Politics

Verona Murphy sucking diesel in blistering attack on Taoiseach


With a war raging in Europe, prices rising across the board and food shortages a possibility, it may be time to institute a Dig for Victory campaign.

Independent TD Verona Murphy is all for it.

“This is time for extraordinary measures. It’s time you listened,” the Wexford deputy told Micheál Martin. “It’s time to be brave and grow a pear, Taoiseach.”

When she suggested to the head of government that he might consider cultivating his own fruit and veg to help the war effort, he didn’t take it kindly. And the Ceann Comhairle didn’t look too impressed either. Seán Ó Fearghaíl winced and recoiled like he had just bitten into crab apple.

Perhaps they misunderstood what Verona was saying and thought she was telling the Taoiseach to “grow a pair”, thus playing the man and not the ball. Or is that the other way around?

Make no mistake but Verona, former head honcho of the Irish haulage industry, was sucking diesel in the Dáil on Wednesday.

Given her past incarnation as boss of the Irish Road Haulage Association, there isn’t much she doesn’t know about the price of fuel. And we note from our Nealon’s Guide to the 33rd Dáil that she is also a trained “electrologist” so must be pretty well up on energy matters too.

The word describes a hair removal specialist, in which case Verona is eminently qualified. Her blistering attack on the Taoiseach would have singed the pinfeathers off a turkey.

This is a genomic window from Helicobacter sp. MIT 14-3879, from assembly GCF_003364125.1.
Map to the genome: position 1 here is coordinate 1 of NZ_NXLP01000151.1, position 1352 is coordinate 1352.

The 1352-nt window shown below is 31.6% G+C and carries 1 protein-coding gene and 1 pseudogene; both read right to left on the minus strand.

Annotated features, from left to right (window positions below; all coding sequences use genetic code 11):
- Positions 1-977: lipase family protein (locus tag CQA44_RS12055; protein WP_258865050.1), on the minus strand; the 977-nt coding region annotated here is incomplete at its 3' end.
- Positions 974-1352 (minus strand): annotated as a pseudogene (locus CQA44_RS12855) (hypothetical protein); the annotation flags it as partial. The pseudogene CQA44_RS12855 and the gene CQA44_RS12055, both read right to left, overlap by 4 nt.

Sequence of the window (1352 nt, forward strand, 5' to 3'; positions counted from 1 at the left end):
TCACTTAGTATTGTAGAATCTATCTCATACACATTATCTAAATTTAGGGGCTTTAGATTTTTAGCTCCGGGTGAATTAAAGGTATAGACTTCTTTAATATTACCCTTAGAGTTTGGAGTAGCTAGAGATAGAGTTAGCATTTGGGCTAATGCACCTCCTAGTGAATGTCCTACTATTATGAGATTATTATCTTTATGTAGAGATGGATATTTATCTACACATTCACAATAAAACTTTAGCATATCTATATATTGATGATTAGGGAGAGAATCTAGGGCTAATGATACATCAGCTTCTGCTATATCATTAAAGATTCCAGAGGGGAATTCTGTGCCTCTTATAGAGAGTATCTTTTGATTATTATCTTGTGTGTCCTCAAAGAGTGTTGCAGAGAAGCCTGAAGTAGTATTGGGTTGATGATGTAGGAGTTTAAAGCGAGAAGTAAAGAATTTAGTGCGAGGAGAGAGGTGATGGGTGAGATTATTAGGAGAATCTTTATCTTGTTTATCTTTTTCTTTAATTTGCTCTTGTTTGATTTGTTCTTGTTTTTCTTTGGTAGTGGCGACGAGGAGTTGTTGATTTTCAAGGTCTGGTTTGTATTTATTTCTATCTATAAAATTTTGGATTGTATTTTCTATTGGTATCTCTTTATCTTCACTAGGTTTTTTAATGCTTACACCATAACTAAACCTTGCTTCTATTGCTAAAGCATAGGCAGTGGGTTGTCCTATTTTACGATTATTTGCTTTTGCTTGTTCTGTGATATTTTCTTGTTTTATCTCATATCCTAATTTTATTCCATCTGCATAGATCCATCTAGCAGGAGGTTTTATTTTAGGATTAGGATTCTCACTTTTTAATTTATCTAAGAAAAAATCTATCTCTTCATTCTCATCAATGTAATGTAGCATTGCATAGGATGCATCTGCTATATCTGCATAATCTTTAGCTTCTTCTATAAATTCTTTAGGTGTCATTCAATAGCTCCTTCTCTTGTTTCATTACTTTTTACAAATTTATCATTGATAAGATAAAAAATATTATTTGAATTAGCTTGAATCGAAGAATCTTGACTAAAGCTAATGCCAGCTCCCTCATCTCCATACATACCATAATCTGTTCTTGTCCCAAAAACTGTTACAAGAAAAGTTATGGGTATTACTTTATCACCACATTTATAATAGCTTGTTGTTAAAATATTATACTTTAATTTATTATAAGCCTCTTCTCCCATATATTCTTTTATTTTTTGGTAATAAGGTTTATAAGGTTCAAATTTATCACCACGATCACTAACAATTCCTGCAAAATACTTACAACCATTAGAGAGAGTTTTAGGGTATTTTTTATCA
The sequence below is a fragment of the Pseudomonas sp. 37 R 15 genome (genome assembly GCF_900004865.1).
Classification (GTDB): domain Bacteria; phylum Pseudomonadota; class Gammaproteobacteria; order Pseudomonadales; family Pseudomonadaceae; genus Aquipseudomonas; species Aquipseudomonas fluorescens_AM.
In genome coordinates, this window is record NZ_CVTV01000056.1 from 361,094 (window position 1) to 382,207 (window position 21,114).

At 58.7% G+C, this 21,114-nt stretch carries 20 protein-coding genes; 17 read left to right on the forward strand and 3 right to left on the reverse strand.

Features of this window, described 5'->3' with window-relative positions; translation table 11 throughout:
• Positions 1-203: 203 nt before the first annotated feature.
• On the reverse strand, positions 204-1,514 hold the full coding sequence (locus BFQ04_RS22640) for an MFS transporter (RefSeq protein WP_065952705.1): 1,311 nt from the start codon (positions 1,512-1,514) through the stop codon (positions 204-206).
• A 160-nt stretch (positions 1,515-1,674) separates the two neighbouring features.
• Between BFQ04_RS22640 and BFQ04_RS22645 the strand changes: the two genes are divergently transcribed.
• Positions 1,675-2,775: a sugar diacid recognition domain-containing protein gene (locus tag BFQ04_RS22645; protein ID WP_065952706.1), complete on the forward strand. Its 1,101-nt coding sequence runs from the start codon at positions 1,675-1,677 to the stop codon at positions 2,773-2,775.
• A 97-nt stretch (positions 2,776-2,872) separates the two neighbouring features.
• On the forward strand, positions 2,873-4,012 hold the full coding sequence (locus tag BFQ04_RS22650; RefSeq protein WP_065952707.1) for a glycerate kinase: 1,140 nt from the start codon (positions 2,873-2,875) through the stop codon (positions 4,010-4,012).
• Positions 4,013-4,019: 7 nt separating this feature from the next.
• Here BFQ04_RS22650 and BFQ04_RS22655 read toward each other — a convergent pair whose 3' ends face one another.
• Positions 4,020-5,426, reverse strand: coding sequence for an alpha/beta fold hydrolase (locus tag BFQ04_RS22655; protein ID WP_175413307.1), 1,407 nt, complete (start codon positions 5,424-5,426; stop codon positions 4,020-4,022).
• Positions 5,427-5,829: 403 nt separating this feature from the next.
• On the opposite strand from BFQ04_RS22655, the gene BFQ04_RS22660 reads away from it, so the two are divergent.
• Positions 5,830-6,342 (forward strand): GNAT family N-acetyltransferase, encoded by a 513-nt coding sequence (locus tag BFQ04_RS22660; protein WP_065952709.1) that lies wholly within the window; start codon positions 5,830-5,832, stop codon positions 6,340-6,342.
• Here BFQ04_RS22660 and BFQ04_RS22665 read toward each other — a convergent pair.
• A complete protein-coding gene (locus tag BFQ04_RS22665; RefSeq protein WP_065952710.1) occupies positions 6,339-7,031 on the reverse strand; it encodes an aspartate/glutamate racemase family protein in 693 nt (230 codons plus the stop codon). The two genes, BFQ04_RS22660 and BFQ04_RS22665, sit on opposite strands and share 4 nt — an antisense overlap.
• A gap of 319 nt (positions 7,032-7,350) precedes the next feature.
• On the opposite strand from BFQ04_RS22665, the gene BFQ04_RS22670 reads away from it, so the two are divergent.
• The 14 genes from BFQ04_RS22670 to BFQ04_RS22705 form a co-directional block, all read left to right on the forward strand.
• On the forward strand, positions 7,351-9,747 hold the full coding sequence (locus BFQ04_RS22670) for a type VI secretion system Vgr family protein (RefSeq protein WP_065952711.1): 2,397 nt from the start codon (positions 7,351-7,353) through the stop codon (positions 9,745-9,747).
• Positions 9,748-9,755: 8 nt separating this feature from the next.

Excise duty

The Government’s attempt to bring down soaring fuel prices by cutting excise duty was the major issue of the day so it was no surprise when the Regional Group sent Deputy Murphy in to bat at Leaders’ Questions.

She didn’t hold back. Her opening question on “the composition of a litre of fuel” was a complete head wrecker, not least because Verona kept referring to some poor woman called Nora who appears to be a walking tax magnet.

“The diesel pump price that I’ve been given this morning is €1.89.00 . . . The Government tax take is 96.58 cent: that’s 50.86 per cent. Taxes applied include excise duty, carbon tax and Nora. Now the actual pump price today for petrol is €1.92.02 . . . And all Government duties include excise duty, carbon tax and Nora and the actual price per litre without VAT at 55.23 per cent, Ceann Comhairle, is €1.06.53. So VAT is actually applied to the above taxes at 23 per cent,” she bewilderingly began.